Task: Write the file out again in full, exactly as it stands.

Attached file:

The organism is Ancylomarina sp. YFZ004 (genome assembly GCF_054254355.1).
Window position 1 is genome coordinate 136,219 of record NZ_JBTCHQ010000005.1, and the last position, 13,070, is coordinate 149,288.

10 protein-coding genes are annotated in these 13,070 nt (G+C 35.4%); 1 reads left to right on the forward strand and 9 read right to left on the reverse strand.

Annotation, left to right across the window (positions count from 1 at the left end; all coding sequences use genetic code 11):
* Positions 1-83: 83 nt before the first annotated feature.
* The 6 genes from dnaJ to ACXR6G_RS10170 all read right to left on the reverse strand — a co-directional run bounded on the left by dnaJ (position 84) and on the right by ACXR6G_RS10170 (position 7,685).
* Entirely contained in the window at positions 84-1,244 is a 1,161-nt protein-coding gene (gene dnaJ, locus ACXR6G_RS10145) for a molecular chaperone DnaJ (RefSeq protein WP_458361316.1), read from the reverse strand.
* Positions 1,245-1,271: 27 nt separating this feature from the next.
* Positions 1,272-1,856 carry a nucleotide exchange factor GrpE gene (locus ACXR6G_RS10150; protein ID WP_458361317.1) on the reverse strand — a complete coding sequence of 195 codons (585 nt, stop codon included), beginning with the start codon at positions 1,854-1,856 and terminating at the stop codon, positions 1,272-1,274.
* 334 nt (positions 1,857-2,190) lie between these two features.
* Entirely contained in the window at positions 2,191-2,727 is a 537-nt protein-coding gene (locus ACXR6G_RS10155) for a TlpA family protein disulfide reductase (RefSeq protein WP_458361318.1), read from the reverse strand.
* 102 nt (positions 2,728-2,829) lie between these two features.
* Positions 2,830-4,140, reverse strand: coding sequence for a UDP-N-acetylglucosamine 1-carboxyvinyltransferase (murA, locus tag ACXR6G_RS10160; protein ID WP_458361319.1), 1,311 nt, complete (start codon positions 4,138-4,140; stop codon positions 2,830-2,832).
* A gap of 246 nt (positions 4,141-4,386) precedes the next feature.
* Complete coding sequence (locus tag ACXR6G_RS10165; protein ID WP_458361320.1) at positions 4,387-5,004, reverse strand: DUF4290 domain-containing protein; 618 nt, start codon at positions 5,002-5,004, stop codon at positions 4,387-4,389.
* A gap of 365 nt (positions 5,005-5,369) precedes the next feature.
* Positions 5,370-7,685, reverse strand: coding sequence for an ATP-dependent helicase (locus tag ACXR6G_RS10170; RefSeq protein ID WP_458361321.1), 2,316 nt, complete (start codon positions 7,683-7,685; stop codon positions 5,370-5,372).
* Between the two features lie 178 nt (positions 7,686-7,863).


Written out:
The organism is Ancylomarina sp. YFZ004 (genome assembly GCF_054254355.1).
Window position 1 is genome coordinate 136,219 of record NZ_JBTCHQ010000005.1, and the last position, 13,070, is coordinate 149,288.

10 protein-coding genes are annotated in these 13,070 nt (G+C 35.4%); 1 reads left to right on the forward strand and 9 read right to left on the reverse strand.

Annotation, left to right across the window (positions count from 1 at the left end; all coding sequences use genetic code 11):
* Positions 1-83: 83 nt before the first annotated feature.
* The 6 genes from dnaJ to ACXR6G_RS10170 all read right to left on the reverse strand — a co-directional run bounded on the left by dnaJ (position 84) and on the right by ACXR6G_RS10170 (position 7,685).
* Entirely contained in the window at positions 84-1,244 is a 1,161-nt protein-coding gene (gene dnaJ, locus ACXR6G_RS10145) for a molecular chaperone DnaJ (RefSeq protein WP_458361316.1), read from the reverse strand.
* Positions 1,245-1,271: 27 nt separating this feature from the next.
* Positions 1,272-1,856 carry a nucleotide exchange factor GrpE gene (locus ACXR6G_RS10150; protein ID WP_458361317.1) on the reverse strand — a complete coding sequence of 195 codons (585 nt, stop codon included), beginning with the start codon at positions 1,854-1,856 and terminating at the stop codon, positions 1,272-1,274.
* 334 nt (positions 1,857-2,190) lie between these two features.
* Entirely contained in the window at positions 2,191-2,727 is a 537-nt protein-coding gene (locus ACXR6G_RS10155) for a TlpA family protein disulfide reductase (RefSeq protein WP_458361318.1), read from the reverse strand.
* 102 nt (positions 2,728-2,829) lie between these two features.
* Positions 2,830-4,140, reverse strand: coding sequence for a UDP-N-acetylglucosamine 1-carboxyvinyltransferase (murA, locus tag ACXR6G_RS10160; protein ID WP_458361319.1), 1,311 nt, complete (start codon positions 4,138-4,140; stop codon positions 2,830-2,832).
* A gap of 246 nt (positions 4,141-4,386) precedes the next feature.
* Complete coding sequence (locus tag ACXR6G_RS10165; protein ID WP_458361320.1) at positions 4,387-5,004, reverse strand: DUF4290 domain-containing protein; 618 nt, start codon at positions 5,002-5,004, stop codon at positions 4,387-4,389.
* A gap of 365 nt (positions 5,005-5,369) precedes the next feature.
* Positions 5,370-7,685, reverse strand: coding sequence for an ATP-dependent helicase (locus tag ACXR6G_RS10170; RefSeq protein ID WP_458361321.1), 2,316 nt, complete (start codon positions 7,683-7,685; stop codon positions 5,370-5,372).
* Between the two features lie 178 nt (positions 7,686-7,863).